The judge said he found that the associations met their burden of demonstrating that the physicians will suffer imminent harm and can't be adequately compensated through damages.
The judge also noted that the harm is magnified because United is the largest Medicare insurance provider in the state and loss of United's Medicare insureds “translates to both a larger loss of market share and a broader reputational harm to affected doctors than would termination from a smaller plan.”
The judge also said the associations demonstrated a likelihood of success on the merits of their contract-based claims.
“United's argument that it has a unilateral right to terminate participating physicians from participation in the Medicare Advantage plan by 'amendment' of that plan is not supported by the language of the contract or the parties' experience under it,” the judge wrote.
A company representative said in an e-mail to Bloomberg BNA Dec. 6 that it respectfully disagrees with the court's preliminary ruling and plans to appeal.
“We believe the court's ruling will create unnecessary and harmful confusion and disruption to Medicare beneficiaries in Connecticut. We continue to have a broad network of doctors that is designed to encourage higher quality, affordable health care coverage. We know that these changes can be concerning for some doctors and customers, and supporting our customers is our highest priority. UnitedHealthcare will continue to stay focused on the people we serve.“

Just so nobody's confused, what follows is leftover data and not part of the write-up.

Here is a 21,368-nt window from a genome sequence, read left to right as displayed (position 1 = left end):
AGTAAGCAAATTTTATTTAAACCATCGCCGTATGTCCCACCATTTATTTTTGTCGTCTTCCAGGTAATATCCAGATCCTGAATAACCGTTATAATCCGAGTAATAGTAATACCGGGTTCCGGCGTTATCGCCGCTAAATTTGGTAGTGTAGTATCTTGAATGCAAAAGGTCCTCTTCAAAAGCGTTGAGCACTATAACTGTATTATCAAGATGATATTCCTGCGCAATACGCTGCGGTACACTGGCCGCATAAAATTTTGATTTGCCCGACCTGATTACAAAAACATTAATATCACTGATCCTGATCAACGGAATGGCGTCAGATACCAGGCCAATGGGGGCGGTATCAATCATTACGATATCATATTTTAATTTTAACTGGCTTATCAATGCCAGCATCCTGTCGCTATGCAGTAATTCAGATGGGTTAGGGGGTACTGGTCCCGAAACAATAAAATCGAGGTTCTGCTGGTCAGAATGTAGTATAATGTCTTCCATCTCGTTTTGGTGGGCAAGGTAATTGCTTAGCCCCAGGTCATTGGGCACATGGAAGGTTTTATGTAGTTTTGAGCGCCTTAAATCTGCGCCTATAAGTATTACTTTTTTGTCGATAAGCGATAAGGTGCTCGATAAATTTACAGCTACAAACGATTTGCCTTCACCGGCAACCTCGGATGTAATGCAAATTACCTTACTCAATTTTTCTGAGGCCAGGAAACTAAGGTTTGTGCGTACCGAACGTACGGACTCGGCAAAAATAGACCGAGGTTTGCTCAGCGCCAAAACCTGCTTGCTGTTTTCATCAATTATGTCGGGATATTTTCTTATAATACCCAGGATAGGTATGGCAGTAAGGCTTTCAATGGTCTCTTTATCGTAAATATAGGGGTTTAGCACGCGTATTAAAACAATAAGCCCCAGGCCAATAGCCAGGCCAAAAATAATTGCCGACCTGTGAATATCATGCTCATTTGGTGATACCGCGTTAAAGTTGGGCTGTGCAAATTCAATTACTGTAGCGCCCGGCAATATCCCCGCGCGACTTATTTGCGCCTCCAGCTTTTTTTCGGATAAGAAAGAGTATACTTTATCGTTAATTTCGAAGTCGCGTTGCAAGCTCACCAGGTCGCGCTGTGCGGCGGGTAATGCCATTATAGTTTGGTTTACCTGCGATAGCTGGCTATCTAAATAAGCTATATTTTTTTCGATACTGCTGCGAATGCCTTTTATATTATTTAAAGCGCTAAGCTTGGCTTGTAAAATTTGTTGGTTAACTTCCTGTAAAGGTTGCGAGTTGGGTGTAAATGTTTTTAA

A company spokeswoman noted the motion granted is specific to members of the two associations named.
A spokeswoman for America's Health Insurance Plans said Dec. 6 that the trade association doesn't comment on rulings pertaining to specific companies but referred to its Nov. 19 letter to the Centers for Medicare & Medicaid Services, urging the agency not to interfere with plans' ability to put together focused provider networks (see previous article).
The decision “speaks clearly to the importance of not allowing health insurance companies to place profits ahead of patient care,” Roy W. Breitenbach of Garfunkel Wild PC, an attorney for the Fairfield and Hartford County medical associations, said in a statement.
Robin Oshman, president of the Fairfield County Medical Association, said that the court's ruling is “one huge step in the right direction” but that “the journey is far from over.”
Mark S. Thompson, executive director, Fairfield County Medical Association-Greater Bridgeport Medical Association, told Bloomberg BNA that he expects the next steps to be a hearing on United's appeal and then a full hearing on the merits of the case.